After taking a drubbing since the market high on May 10th, this week we've at least seen some stabilization in prices. We've even had back-to-back green days so there are probably a lot of bulls starting to breathe again. The big question of course is whether or not the bounce will last. Let's see what the charts have to say.

DOW chart, Daily

The DOW pushed down to its April low but managed to find support there, just above 11K. Resistance for any bounce will now be its 50-dma and broken October uptrend line, both near 11283. In the same vicinity is the trend line across the previous highs of January 2004 and March 2005. If the bounce doesn't do much better than that you can see it will develop into a H&S pattern with the left shoulder the March high. With the neckline at about 11050 and the head at 11700, that would give us a downside price projection of 650 points from 11050 or 10400. At that point you might as well say we're going to get a test of last October's low. That's what I think will play out here as we head into the summer. But first we need to work on that right shoulder and that will be a multi-week affair into June.

SPX chart, Daily

The doji left at the 200-dma and then today's big green candle leaves a bullish reversal pattern on the chart. It looks good for a bounce. But there are multiple resistance levels for SPX to work its way back through. The previous lows in March and April (1272 and 1285) and then the 20 and 50-dma's (1294 and 1298, both of which are coming down and the 20 has crossed below the 50 for the 1st time since last November). If price goes more sideways than up here, it will look more bearish. But the consolidation could continue for a couple of weeks.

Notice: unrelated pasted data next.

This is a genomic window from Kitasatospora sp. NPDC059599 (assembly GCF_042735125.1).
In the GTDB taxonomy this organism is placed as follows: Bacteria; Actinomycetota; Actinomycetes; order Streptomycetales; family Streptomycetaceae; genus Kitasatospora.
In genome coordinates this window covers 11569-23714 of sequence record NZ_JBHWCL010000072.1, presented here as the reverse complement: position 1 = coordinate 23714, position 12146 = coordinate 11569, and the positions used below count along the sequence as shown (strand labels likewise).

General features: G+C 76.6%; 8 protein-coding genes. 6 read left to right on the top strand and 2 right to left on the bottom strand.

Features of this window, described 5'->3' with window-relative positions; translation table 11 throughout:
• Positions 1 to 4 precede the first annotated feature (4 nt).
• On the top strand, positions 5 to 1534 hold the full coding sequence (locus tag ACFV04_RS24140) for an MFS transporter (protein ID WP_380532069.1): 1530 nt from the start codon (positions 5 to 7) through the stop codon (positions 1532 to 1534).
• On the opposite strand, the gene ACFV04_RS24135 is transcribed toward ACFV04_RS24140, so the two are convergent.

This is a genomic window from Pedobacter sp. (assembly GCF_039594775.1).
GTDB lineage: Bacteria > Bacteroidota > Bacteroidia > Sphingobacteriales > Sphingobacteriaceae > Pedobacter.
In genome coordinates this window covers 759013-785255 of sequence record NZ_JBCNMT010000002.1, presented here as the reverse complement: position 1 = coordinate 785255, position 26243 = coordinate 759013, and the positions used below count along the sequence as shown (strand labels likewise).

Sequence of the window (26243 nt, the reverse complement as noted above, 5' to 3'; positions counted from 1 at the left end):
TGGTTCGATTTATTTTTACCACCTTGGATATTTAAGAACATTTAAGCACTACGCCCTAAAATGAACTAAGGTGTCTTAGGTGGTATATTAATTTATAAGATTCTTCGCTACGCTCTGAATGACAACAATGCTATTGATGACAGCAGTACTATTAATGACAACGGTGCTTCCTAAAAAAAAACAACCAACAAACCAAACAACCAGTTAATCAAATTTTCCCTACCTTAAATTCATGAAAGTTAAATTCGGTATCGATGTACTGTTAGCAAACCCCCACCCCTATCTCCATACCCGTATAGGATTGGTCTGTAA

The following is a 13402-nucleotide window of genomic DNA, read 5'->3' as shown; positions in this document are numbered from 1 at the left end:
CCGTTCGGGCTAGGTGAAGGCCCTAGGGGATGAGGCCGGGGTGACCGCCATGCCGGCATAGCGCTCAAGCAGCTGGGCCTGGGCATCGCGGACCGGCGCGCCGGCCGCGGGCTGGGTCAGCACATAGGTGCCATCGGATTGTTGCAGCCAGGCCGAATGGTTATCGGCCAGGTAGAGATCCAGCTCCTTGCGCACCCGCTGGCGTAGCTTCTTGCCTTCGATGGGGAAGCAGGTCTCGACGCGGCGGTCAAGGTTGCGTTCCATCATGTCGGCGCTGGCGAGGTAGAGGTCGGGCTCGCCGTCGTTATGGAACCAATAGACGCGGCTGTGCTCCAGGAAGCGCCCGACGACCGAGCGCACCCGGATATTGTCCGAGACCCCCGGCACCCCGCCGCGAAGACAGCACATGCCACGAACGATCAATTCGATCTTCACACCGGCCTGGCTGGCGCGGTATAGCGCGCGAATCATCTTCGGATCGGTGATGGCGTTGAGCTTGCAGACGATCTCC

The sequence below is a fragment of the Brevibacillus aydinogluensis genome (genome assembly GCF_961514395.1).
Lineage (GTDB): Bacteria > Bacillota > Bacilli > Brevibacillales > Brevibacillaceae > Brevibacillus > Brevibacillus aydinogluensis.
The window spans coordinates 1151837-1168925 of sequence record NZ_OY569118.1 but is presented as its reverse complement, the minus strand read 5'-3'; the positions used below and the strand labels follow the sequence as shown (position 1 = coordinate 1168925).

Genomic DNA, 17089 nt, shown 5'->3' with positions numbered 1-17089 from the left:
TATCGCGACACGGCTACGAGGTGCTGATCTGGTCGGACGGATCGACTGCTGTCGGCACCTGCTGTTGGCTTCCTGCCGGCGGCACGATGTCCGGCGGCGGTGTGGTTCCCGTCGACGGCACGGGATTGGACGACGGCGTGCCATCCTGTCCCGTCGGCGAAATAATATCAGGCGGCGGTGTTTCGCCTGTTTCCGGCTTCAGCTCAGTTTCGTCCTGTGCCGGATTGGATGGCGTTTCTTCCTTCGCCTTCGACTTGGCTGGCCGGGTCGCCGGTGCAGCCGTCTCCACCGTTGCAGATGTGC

Nasdaq chart, Daily

The COMP looks like it reversed in mid air but it bounced off its gap close from November 1, 2005. Upside resistance will be at its broken October 2002-April 2005 uptrend line and its 200-dma. Both will meet in a couple of days around 2225. The price pattern looks like a relatively small consolidation here should be followed by a new low and then set up a bigger bounce from there. So perhaps it will make it down to its August 2002-April 2004 uptrend line near 2120 by that time.

QQQQ chart, Daily

Like the COMP the Q's look like a small bounce should be followed by a new low before it sets up a larger bounce. This doesn't quite jive with the picture I have for the DOW and SPX so it could continue to consolidate here instead of making a new low. I would expect the $40 area to be resistance.

SOX index, Daily chart